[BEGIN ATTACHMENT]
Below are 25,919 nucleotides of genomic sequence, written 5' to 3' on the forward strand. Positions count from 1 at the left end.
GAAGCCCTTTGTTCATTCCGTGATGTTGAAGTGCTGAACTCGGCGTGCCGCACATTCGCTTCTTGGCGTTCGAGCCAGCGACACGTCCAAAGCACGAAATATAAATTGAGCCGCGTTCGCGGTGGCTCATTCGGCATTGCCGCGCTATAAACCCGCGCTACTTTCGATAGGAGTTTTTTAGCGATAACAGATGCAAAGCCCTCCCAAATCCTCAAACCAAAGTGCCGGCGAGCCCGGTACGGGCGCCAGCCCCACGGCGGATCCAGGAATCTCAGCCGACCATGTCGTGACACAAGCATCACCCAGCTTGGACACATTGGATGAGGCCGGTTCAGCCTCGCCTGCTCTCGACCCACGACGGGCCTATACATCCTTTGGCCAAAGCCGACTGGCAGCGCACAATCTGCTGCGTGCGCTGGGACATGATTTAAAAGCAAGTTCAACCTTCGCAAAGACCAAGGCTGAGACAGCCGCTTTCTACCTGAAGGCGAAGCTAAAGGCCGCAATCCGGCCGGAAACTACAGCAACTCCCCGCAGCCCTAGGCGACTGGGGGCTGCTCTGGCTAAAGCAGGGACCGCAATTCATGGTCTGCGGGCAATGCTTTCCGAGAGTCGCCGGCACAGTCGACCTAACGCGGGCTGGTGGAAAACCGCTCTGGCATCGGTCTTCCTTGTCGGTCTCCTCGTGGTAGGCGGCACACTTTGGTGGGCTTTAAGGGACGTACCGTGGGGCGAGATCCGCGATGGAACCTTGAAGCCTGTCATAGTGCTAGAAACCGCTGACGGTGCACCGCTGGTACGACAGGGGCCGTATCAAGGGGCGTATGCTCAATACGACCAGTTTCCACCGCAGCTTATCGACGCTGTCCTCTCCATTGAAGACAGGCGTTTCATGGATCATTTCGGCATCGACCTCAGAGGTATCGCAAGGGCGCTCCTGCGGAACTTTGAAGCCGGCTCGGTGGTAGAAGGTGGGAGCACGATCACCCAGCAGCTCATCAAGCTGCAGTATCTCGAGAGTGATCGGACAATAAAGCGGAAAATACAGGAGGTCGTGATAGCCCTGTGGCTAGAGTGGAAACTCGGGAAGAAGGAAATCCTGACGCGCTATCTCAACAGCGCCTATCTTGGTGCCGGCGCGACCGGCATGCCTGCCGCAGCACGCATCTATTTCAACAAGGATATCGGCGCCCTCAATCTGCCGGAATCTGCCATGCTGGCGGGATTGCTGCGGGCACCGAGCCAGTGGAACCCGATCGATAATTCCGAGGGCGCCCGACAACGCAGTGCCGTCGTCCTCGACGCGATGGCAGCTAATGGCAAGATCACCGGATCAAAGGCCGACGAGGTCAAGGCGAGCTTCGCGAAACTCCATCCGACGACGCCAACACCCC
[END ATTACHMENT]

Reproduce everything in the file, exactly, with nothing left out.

Below are 25,919 nucleotides of genomic sequence, written 5' to 3' on the forward strand. Positions count from 1 at the left end.
GAAGCCCTTTGTTCATTCCGTGATGTTGAAGTGCTGAACTCGGCGTGCCGCACATTCGCTTCTTGGCGTTCGAGCCAGCGACACGTCCAAAGCACGAAATATAAATTGAGCCGCGTTCGCGGTGGCTCATTCGGCATTGCCGCGCTATAAACCCGCGCTACTTTCGATAGGAGTTTTTTAGCGATAACAGATGCAAAGCCCTCCCAAATCCTCAAACCAAAGTGCCGGCGAGCCCGGTACGGGCGCCAGCCCCACGGCGGATCCAGGAATCTCAGCCGACCATGTCGTGACACAAGCATCACCCAGCTTGGACACATTGGATGAGGCCGGTTCAGCCTCGCCTGCTCTCGACCCACGACGGGCCTATACATCCTTTGGCCAAAGCCGACTGGCAGCGCACAATCTGCTGCGTGCGCTGGGACATGATTTAAAAGCAAGTTCAACCTTCGCAAAGACCAAGGCTGAGACAGCCGCTTTCTACCTGAAGGCGAAGCTAAAGGCCGCAATCCGGCCGGAAACTACAGCAACTCCCCGCAGCCCTAGGCGACTGGGGGCTGCTCTGGCTAAAGCAGGGACCGCAATTCATGGTCTGCGGGCAATGCTTTCCGAGAGTCGCCGGCACAGTCGACCTAACGCGGGCTGGTGGAAAACCGCTCTGGCATCGGTCTTCCTTGTCGGTCTCCTCGTGGTAGGCGGCACACTTTGGTGGGCTTTAAGGGACGTACCGTGGGGCGAGATCCGCGATGGAACCTTGAAGCCTGTCATAGTGCTAGAAACCGCTGACGGTGCACCGCTGGTACGACAGGGGCCGTATCAAGGGGCGTATGCTCAATACGACCAGTTTCCACCGCAGCTTATCGACGCTGTCCTCTCCATTGAAGACAGGCGTTTCATGGATCATTTCGGCATCGACCTCAGAGGTATCGCAAGGGCGCTCCTGCGGAACTTTGAAGCCGGCTCGGTGGTAGAAGGTGGGAGCACGATCACCCAGCAGCTCATCAAGCTGCAGTATCTCGAGAGTGATCGGACAATAAAGCGGAAAATACAGGAGGTCGTGATAGCCCTGTGGCTAGAGTGGAAACTCGGGAAGAAGGAAATCCTGACGCGCTATCTCAACAGCGCCTATCTTGGTGCCGGCGCGACCGGCATGCCTGCCGCAGCACGCATCTATTTCAACAAGGATATCGGCGCCCTCAATCTGCCGGAATCTGCCATGCTGGCGGGATTGCTGCGGGCACCGAGCCAGTGGAACCCGATCGATAATTCCGAGGGCGCCCGACAACGCAGTGCCGTCGTCCTCGACGCGATGGCAGCTAATGGCAAGATCACCGGATCAAAGGCCGACGAGGTCAAGGCGAGCTTCGCGAAACTCCATCCGACGACGCCAACACCCC